Lee walked into the toilets as the tail got up from the floor and swung at Bruton-Jones. Bruton-Jones was peeing all over the place, his trousers at half-mast, so it wasn’t easy for him to avoid the punch. The two of them went to the floor, shouting and yelling at one another.
After a stressful day of work, this was amusing enough for Lee to stand there and laugh at the two of them for a moment, before he collected himself and pulled out a can of pepper spray from his coat pocket. Two security guards came to the doorway behind him. He waved them back. “Police” he said, before striding over and spraying Bruton-Jones and his assailant.
The two recoiled, rolling across the floor and rubbing at their eyes, both yelling in pain and surprise.
Lee nudged the tail in his ribs with one foot. “Stop it” he said in Cantonese. “Pull yourself together. You never been maced before?” He turned to Bruton-Jones, now trying to pull himself upright by climbing up the side of one of the toilet cubicles.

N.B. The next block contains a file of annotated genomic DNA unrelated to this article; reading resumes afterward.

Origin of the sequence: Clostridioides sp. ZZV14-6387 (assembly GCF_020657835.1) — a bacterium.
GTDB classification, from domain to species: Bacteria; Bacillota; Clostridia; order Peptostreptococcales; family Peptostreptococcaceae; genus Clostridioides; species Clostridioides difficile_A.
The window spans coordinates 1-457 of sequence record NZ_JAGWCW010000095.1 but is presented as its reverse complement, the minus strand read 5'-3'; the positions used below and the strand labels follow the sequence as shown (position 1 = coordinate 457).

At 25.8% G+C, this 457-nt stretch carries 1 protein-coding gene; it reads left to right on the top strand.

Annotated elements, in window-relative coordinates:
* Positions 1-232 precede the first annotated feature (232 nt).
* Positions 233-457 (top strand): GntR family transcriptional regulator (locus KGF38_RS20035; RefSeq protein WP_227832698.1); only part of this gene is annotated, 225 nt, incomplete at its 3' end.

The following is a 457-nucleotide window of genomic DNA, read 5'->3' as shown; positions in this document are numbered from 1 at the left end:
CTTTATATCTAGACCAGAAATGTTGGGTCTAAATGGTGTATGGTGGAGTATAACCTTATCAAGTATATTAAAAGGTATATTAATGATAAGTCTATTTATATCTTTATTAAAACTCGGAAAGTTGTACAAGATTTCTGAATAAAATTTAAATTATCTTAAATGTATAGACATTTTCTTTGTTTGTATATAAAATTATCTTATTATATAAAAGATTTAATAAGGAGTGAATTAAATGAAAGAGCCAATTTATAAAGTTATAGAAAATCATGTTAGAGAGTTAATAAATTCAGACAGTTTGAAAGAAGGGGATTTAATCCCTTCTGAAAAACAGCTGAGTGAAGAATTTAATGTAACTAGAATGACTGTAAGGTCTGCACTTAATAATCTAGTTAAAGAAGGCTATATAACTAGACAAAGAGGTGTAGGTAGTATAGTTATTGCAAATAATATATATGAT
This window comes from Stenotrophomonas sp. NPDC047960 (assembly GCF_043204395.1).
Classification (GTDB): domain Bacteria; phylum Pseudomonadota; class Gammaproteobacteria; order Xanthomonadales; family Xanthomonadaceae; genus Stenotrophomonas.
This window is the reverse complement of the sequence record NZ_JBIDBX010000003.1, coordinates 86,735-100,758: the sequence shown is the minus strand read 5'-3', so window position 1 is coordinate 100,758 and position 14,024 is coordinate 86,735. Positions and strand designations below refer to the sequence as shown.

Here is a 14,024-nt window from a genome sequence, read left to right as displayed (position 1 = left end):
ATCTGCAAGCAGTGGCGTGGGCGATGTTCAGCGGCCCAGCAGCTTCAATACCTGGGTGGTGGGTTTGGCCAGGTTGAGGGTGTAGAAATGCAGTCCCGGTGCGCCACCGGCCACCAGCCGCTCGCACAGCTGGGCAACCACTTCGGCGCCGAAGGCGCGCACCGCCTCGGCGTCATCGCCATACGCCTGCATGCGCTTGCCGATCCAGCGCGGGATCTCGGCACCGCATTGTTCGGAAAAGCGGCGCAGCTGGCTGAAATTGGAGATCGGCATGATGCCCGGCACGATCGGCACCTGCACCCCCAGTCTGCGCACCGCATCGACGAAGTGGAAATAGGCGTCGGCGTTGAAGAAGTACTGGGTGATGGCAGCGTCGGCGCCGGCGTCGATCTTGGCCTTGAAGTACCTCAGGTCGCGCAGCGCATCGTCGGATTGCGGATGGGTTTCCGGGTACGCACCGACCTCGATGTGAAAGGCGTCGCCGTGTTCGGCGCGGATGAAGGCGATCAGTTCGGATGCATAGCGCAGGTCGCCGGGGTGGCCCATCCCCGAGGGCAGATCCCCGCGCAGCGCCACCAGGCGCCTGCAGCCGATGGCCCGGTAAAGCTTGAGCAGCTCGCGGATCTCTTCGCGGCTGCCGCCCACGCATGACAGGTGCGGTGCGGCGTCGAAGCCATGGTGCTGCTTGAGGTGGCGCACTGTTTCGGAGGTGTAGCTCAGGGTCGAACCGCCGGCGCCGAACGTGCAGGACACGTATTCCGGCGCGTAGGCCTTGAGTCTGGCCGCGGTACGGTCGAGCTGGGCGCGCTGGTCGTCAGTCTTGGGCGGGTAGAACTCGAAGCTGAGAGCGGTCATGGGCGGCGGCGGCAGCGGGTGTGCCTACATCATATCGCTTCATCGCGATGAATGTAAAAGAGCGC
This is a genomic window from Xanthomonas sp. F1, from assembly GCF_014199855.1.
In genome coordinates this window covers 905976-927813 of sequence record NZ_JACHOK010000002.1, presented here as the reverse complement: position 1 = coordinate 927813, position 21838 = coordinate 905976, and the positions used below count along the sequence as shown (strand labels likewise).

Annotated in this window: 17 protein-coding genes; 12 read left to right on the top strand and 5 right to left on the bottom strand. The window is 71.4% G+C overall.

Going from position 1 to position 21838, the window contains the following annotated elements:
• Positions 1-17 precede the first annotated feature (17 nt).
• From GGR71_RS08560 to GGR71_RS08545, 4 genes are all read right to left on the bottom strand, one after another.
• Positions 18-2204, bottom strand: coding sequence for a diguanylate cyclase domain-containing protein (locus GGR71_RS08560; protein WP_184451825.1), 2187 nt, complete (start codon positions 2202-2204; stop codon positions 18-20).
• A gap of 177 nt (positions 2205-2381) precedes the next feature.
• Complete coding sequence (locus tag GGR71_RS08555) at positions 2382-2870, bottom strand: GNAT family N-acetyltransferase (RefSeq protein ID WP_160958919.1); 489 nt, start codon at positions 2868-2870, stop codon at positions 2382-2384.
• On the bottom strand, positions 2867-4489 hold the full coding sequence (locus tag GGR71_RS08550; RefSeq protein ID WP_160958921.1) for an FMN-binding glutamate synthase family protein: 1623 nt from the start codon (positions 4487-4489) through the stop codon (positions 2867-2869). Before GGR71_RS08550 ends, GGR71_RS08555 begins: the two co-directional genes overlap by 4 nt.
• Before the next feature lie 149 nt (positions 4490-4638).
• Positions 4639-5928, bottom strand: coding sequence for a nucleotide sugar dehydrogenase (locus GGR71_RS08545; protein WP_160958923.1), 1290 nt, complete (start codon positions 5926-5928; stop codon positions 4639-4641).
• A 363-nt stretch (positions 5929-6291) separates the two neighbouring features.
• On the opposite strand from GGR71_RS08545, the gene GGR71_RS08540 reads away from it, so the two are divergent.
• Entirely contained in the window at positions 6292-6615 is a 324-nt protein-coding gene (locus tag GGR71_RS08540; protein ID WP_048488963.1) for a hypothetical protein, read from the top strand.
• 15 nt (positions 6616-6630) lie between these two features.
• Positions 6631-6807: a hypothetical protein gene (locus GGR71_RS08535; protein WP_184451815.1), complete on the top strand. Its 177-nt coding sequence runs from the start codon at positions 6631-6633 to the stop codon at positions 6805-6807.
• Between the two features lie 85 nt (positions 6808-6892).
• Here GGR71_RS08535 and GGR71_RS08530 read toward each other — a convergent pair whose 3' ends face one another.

“You’re in trouble now. Do your trousers back up, we’re going.” He turned back to the tail. “Show me your ID.”
The man looked dumbly at him. “Don’t look at me like an idiot. Where’s your badge?”
He pulled out his wallet and handed it over to Lee. Lee opened it, extracted his warrant card.
Switching back to Cantonese: “Chui. What are you doing fighting in a toilet with a respectable member of the community?”
“It’s … it’s official business. I can’t tell you.”
“Official business? And you can’t tell me?” He paused, motioned to Bruton-Jones to stand still. “How about I tell you this, Chui. You’re a constable, I’m an inspector, and I’m keeping your warrant card and reporting you tomorrow for conduct unbefitting an officer. How does that sound for official business?”
“You can’t do that, I’m following orders -“
“Orders from who?”
“I can’t tell you -“
“Chui, I will use this spray on you again if you don’t answer me properly. Who?”